Underwriting / Financing
The firm's institutional sales division also works closely with the underwriting or financing department, which coordinates new securities issues and/or follow-up securities issues on the secondary market. The underwriting or finance department negotiates with the companies or governments issuing the securities, establishing their type of security, its price, an interest rate (if applicable) and other special features and protective provisions.
The firm's underwriting or financing department may be split into two divisions: the first relating to matters of corporate finance and the second to those of government finance. In a fully-integrated firm, these departments would be quite distinct, as the needs of corporations and governments vary widely. For example, the corporate finance department would require familiarity with stocks, bonds, and other securities, while the government department might be more geared toward bond and Treasury bill issues.
The firm's trading department also has separate divisions, most likely according to the type of securities being traded: bonds, stocks and various other specialized financial instruments. Traders in the bond division may have sub-specializations, such as government or corporate money market instruments or bonds, or even such instruments as debentures.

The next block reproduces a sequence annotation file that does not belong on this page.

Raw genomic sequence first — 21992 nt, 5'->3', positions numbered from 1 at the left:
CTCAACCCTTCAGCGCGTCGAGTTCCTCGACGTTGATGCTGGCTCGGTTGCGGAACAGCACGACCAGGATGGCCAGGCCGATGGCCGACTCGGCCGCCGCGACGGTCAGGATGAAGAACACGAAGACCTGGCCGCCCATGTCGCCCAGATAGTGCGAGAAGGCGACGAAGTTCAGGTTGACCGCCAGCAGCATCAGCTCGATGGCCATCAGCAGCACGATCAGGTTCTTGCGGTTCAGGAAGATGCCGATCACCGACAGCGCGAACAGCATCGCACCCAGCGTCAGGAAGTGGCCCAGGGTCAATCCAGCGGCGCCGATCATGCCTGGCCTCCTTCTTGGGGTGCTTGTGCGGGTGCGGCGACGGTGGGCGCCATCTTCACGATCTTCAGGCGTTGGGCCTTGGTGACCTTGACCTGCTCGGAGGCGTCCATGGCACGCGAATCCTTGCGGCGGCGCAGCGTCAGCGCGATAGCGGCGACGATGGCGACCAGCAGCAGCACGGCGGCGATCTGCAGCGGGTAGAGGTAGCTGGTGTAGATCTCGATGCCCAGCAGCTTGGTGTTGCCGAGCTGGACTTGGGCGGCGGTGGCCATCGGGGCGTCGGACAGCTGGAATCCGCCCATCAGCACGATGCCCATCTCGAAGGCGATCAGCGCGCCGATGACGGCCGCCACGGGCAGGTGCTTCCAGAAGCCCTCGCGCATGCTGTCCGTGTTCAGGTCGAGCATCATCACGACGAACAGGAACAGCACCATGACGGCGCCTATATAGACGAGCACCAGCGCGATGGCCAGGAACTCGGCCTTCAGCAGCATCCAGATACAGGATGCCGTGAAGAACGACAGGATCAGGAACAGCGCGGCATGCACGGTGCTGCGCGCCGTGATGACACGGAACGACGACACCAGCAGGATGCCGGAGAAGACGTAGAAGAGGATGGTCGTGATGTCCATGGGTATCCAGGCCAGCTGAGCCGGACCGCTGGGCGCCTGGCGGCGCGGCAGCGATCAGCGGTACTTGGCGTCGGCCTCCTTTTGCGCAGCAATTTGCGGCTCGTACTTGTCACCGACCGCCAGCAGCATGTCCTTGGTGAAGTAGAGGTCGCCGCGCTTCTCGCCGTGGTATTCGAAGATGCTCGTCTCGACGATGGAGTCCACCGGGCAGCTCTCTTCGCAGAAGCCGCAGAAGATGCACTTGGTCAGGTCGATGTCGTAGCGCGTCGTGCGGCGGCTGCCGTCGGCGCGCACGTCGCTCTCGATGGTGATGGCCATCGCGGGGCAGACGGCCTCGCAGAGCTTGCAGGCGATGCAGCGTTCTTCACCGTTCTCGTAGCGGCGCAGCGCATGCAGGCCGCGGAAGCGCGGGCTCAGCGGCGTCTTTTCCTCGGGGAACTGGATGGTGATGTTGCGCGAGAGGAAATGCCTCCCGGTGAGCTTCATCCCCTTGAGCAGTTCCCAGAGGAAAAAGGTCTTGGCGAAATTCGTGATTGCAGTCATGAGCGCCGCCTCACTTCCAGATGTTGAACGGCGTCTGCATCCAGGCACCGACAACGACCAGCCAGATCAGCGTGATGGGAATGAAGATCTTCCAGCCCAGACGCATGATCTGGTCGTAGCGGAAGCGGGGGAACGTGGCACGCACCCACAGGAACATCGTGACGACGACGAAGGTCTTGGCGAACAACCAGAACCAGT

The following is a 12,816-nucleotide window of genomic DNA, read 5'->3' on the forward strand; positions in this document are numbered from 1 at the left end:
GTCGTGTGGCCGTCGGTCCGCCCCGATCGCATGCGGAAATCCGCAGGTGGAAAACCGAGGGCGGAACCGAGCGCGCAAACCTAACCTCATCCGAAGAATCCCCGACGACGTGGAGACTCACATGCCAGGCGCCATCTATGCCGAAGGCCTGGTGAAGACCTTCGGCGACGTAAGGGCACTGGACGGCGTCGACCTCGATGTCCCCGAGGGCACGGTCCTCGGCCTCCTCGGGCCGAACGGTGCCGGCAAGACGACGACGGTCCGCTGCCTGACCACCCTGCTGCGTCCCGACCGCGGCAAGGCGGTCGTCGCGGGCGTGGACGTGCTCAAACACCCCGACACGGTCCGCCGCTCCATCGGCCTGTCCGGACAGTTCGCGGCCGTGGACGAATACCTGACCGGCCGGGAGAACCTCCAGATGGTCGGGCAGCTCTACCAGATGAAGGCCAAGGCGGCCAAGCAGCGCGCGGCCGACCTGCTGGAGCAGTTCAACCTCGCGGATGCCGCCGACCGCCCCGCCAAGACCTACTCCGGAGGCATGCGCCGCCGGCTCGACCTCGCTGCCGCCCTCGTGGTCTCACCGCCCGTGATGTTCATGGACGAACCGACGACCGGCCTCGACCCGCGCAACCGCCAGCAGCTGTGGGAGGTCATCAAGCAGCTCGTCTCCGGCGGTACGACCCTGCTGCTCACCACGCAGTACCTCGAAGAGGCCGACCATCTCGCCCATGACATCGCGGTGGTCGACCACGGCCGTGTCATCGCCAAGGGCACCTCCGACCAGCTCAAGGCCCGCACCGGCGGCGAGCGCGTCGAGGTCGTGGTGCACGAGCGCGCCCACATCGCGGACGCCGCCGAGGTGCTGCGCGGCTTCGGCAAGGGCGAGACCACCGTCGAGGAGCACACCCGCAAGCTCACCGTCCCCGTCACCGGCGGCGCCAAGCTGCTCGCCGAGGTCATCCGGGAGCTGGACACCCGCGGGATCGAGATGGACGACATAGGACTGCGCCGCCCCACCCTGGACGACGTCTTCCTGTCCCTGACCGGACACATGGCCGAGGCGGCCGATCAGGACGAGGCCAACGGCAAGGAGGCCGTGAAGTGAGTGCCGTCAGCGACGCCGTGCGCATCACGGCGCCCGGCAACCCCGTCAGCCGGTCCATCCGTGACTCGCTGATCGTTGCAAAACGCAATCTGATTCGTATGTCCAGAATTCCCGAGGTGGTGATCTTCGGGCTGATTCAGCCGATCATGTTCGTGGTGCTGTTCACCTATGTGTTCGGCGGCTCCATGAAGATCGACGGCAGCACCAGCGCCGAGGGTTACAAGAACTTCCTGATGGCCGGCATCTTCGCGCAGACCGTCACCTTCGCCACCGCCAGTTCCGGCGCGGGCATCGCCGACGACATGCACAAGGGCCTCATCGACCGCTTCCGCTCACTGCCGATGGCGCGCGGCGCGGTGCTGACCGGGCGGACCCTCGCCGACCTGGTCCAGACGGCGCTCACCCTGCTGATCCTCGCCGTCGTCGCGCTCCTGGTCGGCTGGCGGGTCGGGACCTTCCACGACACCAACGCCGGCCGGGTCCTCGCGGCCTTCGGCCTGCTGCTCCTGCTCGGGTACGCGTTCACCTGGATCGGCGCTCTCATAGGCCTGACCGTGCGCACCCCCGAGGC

The stock-trading department executes orders from retail and institutional sales staff. Stock traders maintain close links with traders on the floor of stock exchanges; although, with the rise of electronic trading, the interaction may be with a trading computer instead of a human being.
The firm's trading department may also include a division geared toward various other specialized instruments, perhaps mutual funds or exchange-traded options, or commodity and financial futures contracts.
Research and Portfolio
The research department supports all other departments. Its securities analysts provide vital analysis and data to aid traders, salespeople and underwriters. This data is necessary for the selling and pricing of existing securities trades and new issues. The firm's research department may consist of economists, technical analysts, and research analysts who specialize in specific types of securities or specific industries (within the equities specialization).